In practice, the meaning of each dimension is normally a bit obscure to human understanding.
So each row essentially embodying the meaning of a word and how a computer distinguishes it from other words. In CBOW, we take the rows corresponding to the context words and sum them up. We can pass our summed result through another trainable weight matrix to give us our output. The difference between the output and the one-hot encoding of our center word acts as the loss.
However, let's think about this practically. If our predicted output needs to be a one-hot encoding, then the penultimate matrix which will produce this output would have to be a sparse matrix. After all, one-hot encoding would mean a whole column vector of 0s in every position except for one. For this reason, we will stray a bit away from the one-hot encoding loss calculation and take the help of the ever reliable soft-max function.
CBOW Architecture
The primary basis of the architecture has been retained by the authors of this paper to perform sentiment analysis.
However, if one wants to learn about Word2Vec in depth, they can always:

Check out the W&B report for word2vec

The Basic Architecture

Let's go over the proposed architecture at its absolute base level. Remember how each sentence would be fed into the CBOW architecture and we didn't have any specific labels? The words in our text corpus itself acted as labels each time the window was slid on our data.
In the following proposed architecture, we instead will have fixed labels for each input sentence. Even at a glance, this architecture will work wonders since in CBOW, there would be a lot of targets for the loss to decrease steadily. Instead, we just have some fixed labels, which naturally helps the loss decrease a lot steadier.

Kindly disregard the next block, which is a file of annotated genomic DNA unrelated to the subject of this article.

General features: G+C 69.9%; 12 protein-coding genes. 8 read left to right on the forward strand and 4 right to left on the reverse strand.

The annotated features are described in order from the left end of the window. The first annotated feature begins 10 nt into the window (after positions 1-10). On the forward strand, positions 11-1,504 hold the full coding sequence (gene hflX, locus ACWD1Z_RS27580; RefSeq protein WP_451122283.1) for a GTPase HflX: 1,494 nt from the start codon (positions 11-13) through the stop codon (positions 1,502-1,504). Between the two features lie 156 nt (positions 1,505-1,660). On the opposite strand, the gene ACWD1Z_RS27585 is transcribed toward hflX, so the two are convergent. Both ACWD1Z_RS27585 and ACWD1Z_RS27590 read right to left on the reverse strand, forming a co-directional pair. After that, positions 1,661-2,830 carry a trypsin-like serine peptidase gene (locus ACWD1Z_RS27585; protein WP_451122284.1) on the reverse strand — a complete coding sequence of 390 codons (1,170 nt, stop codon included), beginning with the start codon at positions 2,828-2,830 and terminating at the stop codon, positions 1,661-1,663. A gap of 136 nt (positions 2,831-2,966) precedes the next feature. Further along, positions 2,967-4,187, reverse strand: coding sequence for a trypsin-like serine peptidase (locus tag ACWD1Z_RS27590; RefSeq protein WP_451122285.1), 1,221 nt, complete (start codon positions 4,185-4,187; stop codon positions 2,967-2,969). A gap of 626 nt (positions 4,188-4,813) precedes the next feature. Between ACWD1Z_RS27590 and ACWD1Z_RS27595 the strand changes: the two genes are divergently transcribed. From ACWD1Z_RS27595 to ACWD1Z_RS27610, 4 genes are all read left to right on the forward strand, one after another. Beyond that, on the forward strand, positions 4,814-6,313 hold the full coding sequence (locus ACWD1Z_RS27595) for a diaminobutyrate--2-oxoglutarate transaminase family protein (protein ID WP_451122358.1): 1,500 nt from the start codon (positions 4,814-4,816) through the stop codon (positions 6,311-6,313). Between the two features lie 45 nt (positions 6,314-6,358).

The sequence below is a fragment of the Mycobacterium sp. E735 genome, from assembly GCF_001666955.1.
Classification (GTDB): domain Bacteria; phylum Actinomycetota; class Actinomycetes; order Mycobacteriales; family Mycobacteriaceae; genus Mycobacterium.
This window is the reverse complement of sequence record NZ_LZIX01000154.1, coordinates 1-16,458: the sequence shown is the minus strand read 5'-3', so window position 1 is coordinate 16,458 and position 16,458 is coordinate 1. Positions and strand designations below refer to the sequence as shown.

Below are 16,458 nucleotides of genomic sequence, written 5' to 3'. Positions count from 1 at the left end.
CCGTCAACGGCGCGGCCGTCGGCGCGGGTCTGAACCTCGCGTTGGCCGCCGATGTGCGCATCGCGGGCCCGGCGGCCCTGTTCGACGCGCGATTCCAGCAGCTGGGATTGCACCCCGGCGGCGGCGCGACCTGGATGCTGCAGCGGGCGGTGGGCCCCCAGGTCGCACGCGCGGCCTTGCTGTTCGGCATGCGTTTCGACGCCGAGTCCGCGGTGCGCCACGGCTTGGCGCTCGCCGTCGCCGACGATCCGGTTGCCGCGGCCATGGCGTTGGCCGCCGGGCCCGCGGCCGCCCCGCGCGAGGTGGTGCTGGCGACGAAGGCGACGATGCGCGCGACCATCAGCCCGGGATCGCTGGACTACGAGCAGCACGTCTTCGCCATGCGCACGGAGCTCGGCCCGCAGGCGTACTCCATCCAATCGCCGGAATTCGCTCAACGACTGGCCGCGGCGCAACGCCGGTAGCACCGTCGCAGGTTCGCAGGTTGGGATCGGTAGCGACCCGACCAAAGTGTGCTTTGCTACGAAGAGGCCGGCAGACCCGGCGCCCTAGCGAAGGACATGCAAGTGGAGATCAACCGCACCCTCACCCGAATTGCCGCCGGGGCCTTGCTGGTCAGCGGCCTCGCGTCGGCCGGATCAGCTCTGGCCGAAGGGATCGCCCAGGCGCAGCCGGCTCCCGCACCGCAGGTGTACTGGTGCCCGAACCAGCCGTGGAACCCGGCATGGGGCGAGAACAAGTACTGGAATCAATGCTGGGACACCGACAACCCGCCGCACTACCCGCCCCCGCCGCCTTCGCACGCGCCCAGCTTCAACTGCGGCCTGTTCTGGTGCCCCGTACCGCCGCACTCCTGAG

This basic Bag of Tricks architecture is somewhat similar to the CBOW architecture. As in CBOW architecture the middle word or target word is predicted according to the context word, in this, the middle word is the label or the word that is to be matched with the predicted word. The sentence is broken into words and words into vector representation. This vector representation gets fed to the hidden space or the embedding space where the output is averaged and this representation is matched to the representation of the label. Using the softmax function, we obtain a probability distribution over the words in the corpus, which leads to minimizing the negative log-likelihood over the given words or minimizing the loss to match the prediction with the target. Which leads our loss function to look something like this:
-\frac{1}{N}\sum\limits _{n = 1}\limits^{N} y_n \log{(f(BAx_n))}
Where y_n is the target label, N is the number of labels, f(x) refers to the soft max function and B, A are weight matrices.
The goal is to match the embedding vector of the word in corpus with the one in the label. This will let us know the similarity between predicted word and target word.

Hierarchical SoftMax

To understand this algorithm, let's first recap what SoftMax is.
The SoftMax is a form of logistic regression that normalizes an input into an array of values which correspond to a probability distribution (Adding up all the values, we will get 1).
The formula is:
\frac{\exp v_{j}}{\sum ^{W}_{i=1}\exp v_{i}}
...where j is our target class and i consists of available classes.
The problem with SoftMax is the redundant computations and complexity. If our vocal size is V, then the complexity will be O(V). The main motivation of using Hierarchical SoftMax is to reduce the complexity from O(V) to O(\log(V)). This is achieved using a Binary tree, where each leaf node represents a word. The words can be arranged in the leaves following their frequency of occurrences in our text corpus, but the position of each word shall be noted. Consequently, that would mean there would be designated path from the root node to each leaf node for a given word.